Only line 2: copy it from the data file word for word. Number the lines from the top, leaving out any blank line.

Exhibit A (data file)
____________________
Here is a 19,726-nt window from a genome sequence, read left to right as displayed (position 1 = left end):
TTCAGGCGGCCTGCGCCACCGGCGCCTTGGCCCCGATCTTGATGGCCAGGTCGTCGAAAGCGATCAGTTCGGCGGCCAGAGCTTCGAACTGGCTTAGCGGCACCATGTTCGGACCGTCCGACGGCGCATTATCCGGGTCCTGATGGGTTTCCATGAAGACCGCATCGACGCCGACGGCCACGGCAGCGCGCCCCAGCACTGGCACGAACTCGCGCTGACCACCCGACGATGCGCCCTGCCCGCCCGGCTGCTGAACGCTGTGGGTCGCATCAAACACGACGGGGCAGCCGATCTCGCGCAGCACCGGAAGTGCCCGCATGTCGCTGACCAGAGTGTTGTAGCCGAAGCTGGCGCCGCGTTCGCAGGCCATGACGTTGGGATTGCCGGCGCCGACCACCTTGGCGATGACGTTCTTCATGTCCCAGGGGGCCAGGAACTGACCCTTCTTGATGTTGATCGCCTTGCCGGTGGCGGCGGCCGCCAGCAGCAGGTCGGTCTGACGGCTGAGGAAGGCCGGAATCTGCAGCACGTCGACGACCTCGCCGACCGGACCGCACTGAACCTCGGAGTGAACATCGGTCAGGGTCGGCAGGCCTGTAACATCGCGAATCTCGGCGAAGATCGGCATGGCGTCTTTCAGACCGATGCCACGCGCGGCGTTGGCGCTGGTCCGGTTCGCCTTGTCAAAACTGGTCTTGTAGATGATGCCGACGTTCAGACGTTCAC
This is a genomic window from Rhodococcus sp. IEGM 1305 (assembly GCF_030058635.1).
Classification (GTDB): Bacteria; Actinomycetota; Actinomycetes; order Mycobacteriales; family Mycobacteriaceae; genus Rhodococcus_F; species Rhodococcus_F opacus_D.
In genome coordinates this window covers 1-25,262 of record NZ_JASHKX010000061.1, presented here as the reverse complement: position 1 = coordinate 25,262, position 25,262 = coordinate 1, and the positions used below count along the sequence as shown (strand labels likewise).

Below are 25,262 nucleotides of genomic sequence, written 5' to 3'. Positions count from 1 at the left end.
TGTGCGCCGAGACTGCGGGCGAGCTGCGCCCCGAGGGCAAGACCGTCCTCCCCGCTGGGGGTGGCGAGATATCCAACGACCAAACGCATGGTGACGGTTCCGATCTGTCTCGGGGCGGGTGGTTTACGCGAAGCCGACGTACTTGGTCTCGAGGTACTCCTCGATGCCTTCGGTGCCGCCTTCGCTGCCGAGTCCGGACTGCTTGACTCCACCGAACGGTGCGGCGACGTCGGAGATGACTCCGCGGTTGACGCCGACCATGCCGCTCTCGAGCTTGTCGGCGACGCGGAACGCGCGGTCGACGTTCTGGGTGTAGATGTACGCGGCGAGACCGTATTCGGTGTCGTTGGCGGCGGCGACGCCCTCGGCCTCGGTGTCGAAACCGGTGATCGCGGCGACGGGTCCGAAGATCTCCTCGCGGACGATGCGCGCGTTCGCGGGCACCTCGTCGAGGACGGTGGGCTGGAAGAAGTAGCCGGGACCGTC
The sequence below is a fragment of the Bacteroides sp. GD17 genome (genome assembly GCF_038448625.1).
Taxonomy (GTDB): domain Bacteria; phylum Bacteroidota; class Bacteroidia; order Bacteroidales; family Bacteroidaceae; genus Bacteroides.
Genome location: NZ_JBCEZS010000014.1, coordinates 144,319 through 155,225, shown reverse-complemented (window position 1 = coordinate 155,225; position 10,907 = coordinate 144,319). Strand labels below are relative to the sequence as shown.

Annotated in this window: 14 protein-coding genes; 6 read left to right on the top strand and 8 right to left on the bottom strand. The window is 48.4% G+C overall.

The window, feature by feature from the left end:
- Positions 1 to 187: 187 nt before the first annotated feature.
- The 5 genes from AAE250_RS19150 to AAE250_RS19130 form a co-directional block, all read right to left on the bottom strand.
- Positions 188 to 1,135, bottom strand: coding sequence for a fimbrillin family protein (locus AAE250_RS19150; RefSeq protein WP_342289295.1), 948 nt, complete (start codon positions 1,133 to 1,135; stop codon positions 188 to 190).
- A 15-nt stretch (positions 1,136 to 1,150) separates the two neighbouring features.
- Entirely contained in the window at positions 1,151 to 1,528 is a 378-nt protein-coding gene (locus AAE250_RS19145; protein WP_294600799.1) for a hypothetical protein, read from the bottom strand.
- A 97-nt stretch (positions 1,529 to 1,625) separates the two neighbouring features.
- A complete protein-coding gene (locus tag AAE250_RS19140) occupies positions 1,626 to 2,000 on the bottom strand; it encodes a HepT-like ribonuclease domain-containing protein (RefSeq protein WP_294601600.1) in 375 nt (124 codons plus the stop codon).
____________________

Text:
TTCAGGCGGCCTGCGCCACCGGCGCCTTGGCCCCGATCTTGATGGCCAGGTCGTCGAAAGCGATCAGTTCGGCGGCCAGAGCTTCGAACTGGCTTAGCGGCACCATGTTCGGACCGTCCGACGGCGCATTATCCGGGTCCTGATGGGTTTCCATGAAGACCGCATCGACGCCGACGGCCACGGCAGCGCGCCCCAGCACTGGCACGAACTCGCGCTGACCACCCGACGATGCGCCCTGCCCGCCCGGCTGCTGAACGCTGTGGGTCGCATCAAACACGACGGGGCAGCCGATCTCGCGCAGCACCGGAAGTGCCCGCATGTCGCTGACCAGAGTGTTGTAGCCGAAGCTGGCGCCGCGTTCGCAGGCCATGACGTTGGGATTGCCGGCGCCGACCACCTTGGCGATGACGTTCTTCATGTCCCAGGGGGCCAGGAACTGACCCTTCTTGATGTTGATCGCCTTGCCGGTGGCGGCGGCCGCCAGCAGCAGGTCGGTCTGACGGCTGAGGAAGGCCGGAATCTGCAGCACGTCGACGACCTCGCCGACCGGACCGCACTGAACCTCGGAGTGAACATCGGTCAGGGTCGGCAGGCCTGTAACATCGCGAATCTCGGCGAAGATCGGCATGGCGTCTTTCAGACCGATGCCACGCGCGGCGTTGGCGCTGGTCCGGTTCGCCTTGTCAAAACTGGTCTTGTAGATGATGCCGACGTTCAGACGTTCAC